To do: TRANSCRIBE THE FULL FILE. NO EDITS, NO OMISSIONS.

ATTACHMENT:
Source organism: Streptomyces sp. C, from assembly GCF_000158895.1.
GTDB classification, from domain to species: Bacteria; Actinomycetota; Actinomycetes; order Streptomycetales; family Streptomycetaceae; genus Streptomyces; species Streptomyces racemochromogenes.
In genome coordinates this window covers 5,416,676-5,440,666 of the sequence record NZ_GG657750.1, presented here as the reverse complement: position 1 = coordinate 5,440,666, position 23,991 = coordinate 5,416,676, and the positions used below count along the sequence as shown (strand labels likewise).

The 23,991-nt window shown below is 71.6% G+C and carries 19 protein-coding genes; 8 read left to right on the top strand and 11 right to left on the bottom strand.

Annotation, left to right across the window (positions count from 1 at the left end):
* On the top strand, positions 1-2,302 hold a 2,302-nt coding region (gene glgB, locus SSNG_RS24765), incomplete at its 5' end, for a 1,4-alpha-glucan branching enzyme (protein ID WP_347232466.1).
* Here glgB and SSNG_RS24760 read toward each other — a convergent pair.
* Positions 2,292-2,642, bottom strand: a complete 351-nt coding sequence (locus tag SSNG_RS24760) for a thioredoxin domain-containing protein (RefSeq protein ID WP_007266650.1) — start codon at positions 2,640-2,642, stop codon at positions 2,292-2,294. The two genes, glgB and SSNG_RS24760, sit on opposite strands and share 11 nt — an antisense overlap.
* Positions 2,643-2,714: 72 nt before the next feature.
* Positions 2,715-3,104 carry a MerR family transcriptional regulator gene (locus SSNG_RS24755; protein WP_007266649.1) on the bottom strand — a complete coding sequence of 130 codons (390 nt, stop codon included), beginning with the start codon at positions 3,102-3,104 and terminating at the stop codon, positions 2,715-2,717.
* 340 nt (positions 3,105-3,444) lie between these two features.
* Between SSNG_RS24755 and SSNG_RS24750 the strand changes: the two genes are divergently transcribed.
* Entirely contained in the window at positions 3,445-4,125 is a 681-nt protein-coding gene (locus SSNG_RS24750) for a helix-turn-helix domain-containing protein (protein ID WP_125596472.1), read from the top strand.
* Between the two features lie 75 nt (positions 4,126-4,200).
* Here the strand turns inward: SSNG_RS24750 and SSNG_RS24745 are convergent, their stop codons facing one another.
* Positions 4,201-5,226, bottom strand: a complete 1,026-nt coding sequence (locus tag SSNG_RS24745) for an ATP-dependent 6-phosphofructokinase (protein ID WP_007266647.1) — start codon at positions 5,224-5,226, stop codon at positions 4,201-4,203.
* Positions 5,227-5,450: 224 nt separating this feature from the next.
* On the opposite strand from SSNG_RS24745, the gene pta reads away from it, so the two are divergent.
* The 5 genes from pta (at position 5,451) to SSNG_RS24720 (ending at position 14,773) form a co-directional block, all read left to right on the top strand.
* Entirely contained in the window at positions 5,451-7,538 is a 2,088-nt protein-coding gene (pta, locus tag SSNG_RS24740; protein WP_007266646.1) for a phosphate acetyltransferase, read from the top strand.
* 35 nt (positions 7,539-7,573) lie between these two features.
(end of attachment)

Source organism: Streptomyces sp. C, from assembly GCF_000158895.1.
GTDB classification, from domain to species: Bacteria; Actinomycetota; Actinomycetes; order Streptomycetales; family Streptomycetaceae; genus Streptomyces; species Streptomyces racemochromogenes.
In genome coordinates this window covers 5,416,676-5,440,666 of the sequence record NZ_GG657750.1, presented here as the reverse complement: position 1 = coordinate 5,440,666, position 23,991 = coordinate 5,416,676, and the positions used below count along the sequence as shown (strand labels likewise).

The 23,991-nt window shown below is 71.6% G+C and carries 19 protein-coding genes; 8 read left to right on the top strand and 11 right to left on the bottom strand.

Annotation, left to right across the window (positions count from 1 at the left end):
* On the top strand, positions 1-2,302 hold a 2,302-nt coding region (gene glgB, locus SSNG_RS24765), incomplete at its 5' end, for a 1,4-alpha-glucan branching enzyme (protein ID WP_347232466.1).
* Here glgB and SSNG_RS24760 read toward each other — a convergent pair.
* Positions 2,292-2,642, bottom strand: a complete 351-nt coding sequence (locus tag SSNG_RS24760) for a thioredoxin domain-containing protein (RefSeq protein ID WP_007266650.1) — start codon at positions 2,640-2,642, stop codon at positions 2,292-2,294. The two genes, glgB and SSNG_RS24760, sit on opposite strands and share 11 nt — an antisense overlap.
* Positions 2,643-2,714: 72 nt before the next feature.
* Positions 2,715-3,104 carry a MerR family transcriptional regulator gene (locus SSNG_RS24755; protein WP_007266649.1) on the bottom strand — a complete coding sequence of 130 codons (390 nt, stop codon included), beginning with the start codon at positions 3,102-3,104 and terminating at the stop codon, positions 2,715-2,717.
* 340 nt (positions 3,105-3,444) lie between these two features.
* Between SSNG_RS24755 and SSNG_RS24750 the strand changes: the two genes are divergently transcribed.
* Entirely contained in the window at positions 3,445-4,125 is a 681-nt protein-coding gene (locus SSNG_RS24750) for a helix-turn-helix domain-containing protein (protein ID WP_125596472.1), read from the top strand.
* Between the two features lie 75 nt (positions 4,126-4,200).
* Here the strand turns inward: SSNG_RS24750 and SSNG_RS24745 are convergent, their stop codons facing one another.
* Positions 4,201-5,226, bottom strand: a complete 1,026-nt coding sequence (locus tag SSNG_RS24745) for an ATP-dependent 6-phosphofructokinase (protein ID WP_007266647.1) — start codon at positions 5,224-5,226, stop codon at positions 4,201-4,203.
* Positions 5,227-5,450: 224 nt separating this feature from the next.
* On the opposite strand from SSNG_RS24745, the gene pta reads away from it, so the two are divergent.
* The 5 genes from pta (at position 5,451) to SSNG_RS24720 (ending at position 14,773) form a co-directional block, all read left to right on the top strand.
* Entirely contained in the window at positions 5,451-7,538 is a 2,088-nt protein-coding gene (pta, locus tag SSNG_RS24740; protein WP_007266646.1) for a phosphate acetyltransferase, read from the top strand.
* 35 nt (positions 7,539-7,573) lie between these two features.